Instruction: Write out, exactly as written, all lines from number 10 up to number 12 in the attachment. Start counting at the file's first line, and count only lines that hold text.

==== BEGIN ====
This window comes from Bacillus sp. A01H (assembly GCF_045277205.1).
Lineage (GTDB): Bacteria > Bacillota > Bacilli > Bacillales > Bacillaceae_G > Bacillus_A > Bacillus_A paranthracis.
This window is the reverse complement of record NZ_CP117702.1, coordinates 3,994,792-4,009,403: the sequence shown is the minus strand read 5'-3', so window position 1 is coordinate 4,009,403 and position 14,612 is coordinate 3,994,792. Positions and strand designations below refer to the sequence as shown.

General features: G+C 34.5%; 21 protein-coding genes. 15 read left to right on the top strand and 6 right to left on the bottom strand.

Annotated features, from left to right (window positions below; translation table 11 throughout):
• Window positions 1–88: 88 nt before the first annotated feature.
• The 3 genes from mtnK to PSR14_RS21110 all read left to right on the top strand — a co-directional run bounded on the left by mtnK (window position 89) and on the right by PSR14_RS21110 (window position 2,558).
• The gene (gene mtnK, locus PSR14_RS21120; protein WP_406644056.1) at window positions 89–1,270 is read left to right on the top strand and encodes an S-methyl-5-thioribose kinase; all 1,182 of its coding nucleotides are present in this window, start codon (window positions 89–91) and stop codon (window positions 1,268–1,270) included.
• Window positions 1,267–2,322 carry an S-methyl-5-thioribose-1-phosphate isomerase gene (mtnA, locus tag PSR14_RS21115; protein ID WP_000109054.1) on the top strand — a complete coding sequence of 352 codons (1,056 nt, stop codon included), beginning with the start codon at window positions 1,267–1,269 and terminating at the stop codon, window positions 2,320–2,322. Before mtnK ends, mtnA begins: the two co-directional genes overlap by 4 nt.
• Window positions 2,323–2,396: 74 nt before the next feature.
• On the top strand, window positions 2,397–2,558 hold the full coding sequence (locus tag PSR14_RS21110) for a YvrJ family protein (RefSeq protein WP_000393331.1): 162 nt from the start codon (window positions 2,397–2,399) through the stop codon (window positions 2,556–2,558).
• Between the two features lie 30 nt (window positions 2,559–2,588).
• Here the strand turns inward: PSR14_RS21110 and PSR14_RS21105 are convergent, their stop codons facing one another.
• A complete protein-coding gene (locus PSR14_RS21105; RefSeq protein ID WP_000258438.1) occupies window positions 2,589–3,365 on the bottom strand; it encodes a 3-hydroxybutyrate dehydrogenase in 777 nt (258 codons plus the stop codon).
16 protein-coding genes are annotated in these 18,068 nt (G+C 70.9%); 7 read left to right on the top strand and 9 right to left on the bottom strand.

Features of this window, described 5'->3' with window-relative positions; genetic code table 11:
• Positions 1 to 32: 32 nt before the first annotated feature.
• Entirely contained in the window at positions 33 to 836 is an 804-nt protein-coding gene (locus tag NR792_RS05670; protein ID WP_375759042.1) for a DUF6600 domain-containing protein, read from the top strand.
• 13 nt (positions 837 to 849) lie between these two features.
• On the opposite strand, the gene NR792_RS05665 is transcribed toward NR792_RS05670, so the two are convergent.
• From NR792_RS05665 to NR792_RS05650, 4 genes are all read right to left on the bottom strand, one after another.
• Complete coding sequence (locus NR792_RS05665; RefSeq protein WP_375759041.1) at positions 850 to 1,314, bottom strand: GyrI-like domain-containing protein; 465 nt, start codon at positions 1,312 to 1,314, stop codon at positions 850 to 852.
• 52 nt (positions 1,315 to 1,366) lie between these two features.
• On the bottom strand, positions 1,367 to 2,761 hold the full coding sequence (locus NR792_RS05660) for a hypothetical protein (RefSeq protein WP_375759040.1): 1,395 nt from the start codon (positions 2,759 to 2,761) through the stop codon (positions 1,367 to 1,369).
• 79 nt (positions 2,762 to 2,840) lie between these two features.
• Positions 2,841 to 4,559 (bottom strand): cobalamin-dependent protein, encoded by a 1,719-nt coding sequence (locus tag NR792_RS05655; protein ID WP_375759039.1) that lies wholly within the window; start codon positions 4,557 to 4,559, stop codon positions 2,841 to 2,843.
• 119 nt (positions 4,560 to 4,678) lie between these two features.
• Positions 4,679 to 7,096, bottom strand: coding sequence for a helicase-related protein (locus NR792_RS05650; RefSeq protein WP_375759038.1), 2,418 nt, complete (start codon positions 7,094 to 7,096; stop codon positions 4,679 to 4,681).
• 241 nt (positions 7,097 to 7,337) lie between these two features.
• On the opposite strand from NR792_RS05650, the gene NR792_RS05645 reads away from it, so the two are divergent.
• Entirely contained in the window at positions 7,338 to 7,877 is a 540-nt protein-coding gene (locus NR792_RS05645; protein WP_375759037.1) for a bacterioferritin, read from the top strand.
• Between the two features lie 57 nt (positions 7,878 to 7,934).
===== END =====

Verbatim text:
• Window positions 2,323–2,396: 74 nt before the next feature.
• On the top strand, window positions 2,397–2,558 hold the full coding sequence (locus tag PSR14_RS21110) for a YvrJ family protein (RefSeq protein WP_000393331.1): 162 nt from the start codon (window positions 2,397–2,399) through the stop codon (window positions 2,556–2,558).
• Between the two features lie 30 nt (window positions 2,559–2,588).